NTSB Identification: CHI02FA231.
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Accident occurred Sunday, August 04, 2002 in Benton Harbor, MI
Probable Cause Approval Date: 10/28/2004
Aircraft: Piper PA-46-350P, registration: N316PM
Injuries: 3 Fatal.
NTSB investigators either traveled in support of this investigation or conducted a significant amount of investigative work without any travel, and used data obtained from various sources to prepare this aircraft accident report.
The single-engine airplane experienced a loss of engine power during cruise flight at flight level 190 (19,000 feet) and impacted the terrain while performing a forced landing to a nearby airport. Visual meteorological conditions prevailed at the time of the accident with clear skies and unrestricted visibilities. The pilot reported the loss of engine power about 16 minutes prior to the accident and requested clearance to the nearest airport. Air traffic control (ATC) issued vectors to the Southwest Michigan Regional Airport (BEH). About 10 minutes prior to the accident, the airplane was positioned approximately 1.3 nm north of BEH at 13,500 feet. The pilot elected to follow ATC vectors verses circling down over BEH. ATC provided vectors for runway 27 at BEH. Witnesses to the accident reported seeing the airplane "spiraling down and crashing into the ground." The wreckage was located on the extended runway 27 centerline, about 1.12 nm from the runway threshold. The distribution of the wreckage was consistent with a stall/spin accident. Approximately four minutes before the accident, the airplane was on a 9.5 nm final approach at 6,700 feet. Between 9.5 and 5.3 nm the airspeed fluctuated between 119 and 155 knots, and the descent rate varied between 1,550 and 2,600 feet/min. Between 5.3 nm and the last radar return at 1.5 nm the airspeed dropped from 155 to 78 knots. According to the Pilot Operating Handbook (POH) the accident airplane should be flown at best glide speed (92 knots) after a loss of engine power. An average engine-out descent rate of 700 feet/min is achieved when best glide speed is maintained during engine-out descents. An engine teardown inspection revealed that the crankshaft was fractured at the number five crankpin journal. Visual examination of the crankshaft (p/n 13F27738, s/n V537920968) showed a fatigue-type fracture through the cheek, aft of the number five crankpin journal. The exact cause of the crankshaft failure could not be determined, due to mechanical damage at the fatigue initiation point. The fracture features for the accident crankshaft was consistent with 14 previous failures of the same part number. The engine manufacturer determined the failures were most likely due to the overheating of the steel during the forging process.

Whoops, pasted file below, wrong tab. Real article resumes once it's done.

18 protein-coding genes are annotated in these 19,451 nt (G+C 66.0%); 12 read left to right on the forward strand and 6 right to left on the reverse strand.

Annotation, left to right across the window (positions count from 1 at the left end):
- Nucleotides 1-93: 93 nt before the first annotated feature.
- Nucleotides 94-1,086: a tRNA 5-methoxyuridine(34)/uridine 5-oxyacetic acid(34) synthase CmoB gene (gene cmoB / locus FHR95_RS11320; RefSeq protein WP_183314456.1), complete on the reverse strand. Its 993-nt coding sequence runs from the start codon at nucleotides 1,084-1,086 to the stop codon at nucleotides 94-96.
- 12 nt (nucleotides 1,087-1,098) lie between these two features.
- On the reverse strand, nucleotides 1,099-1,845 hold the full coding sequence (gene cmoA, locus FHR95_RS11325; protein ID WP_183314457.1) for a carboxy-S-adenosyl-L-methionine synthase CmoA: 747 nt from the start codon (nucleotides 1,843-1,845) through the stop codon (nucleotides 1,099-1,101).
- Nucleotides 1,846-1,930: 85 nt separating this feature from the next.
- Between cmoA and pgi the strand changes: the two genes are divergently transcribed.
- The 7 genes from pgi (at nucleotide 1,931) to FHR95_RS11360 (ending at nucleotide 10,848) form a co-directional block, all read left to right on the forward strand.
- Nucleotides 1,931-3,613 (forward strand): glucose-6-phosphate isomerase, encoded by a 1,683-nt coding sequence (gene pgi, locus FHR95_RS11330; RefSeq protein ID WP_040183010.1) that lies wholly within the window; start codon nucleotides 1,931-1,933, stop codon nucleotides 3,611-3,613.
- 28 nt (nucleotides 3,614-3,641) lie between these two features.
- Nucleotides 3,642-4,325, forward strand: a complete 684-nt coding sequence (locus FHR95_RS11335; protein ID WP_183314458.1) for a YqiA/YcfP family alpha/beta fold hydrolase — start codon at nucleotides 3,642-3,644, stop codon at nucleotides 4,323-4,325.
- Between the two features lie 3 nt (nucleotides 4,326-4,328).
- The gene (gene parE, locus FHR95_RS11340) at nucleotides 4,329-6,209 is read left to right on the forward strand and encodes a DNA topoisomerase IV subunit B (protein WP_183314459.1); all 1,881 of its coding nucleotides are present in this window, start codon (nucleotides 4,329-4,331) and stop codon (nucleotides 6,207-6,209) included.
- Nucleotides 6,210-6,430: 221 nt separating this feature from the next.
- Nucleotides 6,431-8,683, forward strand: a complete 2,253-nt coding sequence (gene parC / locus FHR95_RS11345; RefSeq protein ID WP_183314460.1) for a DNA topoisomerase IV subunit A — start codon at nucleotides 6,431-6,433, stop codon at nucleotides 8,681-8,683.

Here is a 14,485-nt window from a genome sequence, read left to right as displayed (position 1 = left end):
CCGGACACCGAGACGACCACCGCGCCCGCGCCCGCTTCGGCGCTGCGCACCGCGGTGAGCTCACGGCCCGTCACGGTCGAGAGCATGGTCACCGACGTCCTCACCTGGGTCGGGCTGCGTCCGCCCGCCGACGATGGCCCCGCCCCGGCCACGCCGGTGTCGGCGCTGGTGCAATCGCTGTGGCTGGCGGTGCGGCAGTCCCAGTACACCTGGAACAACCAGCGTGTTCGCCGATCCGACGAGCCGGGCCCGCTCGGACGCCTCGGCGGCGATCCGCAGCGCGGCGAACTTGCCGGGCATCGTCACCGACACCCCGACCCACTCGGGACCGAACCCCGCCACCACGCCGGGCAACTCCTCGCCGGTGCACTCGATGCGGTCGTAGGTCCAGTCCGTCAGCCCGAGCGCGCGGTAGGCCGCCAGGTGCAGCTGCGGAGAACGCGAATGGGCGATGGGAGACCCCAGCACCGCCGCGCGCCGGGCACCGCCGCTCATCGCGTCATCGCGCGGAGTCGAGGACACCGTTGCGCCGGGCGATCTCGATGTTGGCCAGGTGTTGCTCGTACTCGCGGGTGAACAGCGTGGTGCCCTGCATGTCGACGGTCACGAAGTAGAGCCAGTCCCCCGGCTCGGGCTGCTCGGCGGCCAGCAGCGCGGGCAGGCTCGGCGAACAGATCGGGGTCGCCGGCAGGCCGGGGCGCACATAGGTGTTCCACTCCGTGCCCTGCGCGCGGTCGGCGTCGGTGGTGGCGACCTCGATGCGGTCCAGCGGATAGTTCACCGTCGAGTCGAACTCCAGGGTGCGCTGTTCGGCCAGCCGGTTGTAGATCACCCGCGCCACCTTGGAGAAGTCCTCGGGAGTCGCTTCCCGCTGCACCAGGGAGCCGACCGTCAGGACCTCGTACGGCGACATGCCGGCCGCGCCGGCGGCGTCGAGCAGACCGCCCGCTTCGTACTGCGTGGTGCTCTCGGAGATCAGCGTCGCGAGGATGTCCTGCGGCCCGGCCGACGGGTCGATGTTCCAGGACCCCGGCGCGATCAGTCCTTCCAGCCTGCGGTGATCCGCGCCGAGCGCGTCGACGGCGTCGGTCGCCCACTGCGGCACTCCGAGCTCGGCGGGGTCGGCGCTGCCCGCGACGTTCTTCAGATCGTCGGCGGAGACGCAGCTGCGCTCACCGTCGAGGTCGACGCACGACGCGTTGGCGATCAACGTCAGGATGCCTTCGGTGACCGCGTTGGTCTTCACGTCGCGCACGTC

The National Transportation Safety Board determines the probable cause(s) of this accident to be: The pilot's failure to maintain airspeed above stall speed resulting in a stall/spin. Additional causes were the pilot not maintaining best glide airspeed and optimal glidepath following the loss of engine power. A factor to the accident was the engine failure due to the fatigue failure of the crankshaft.
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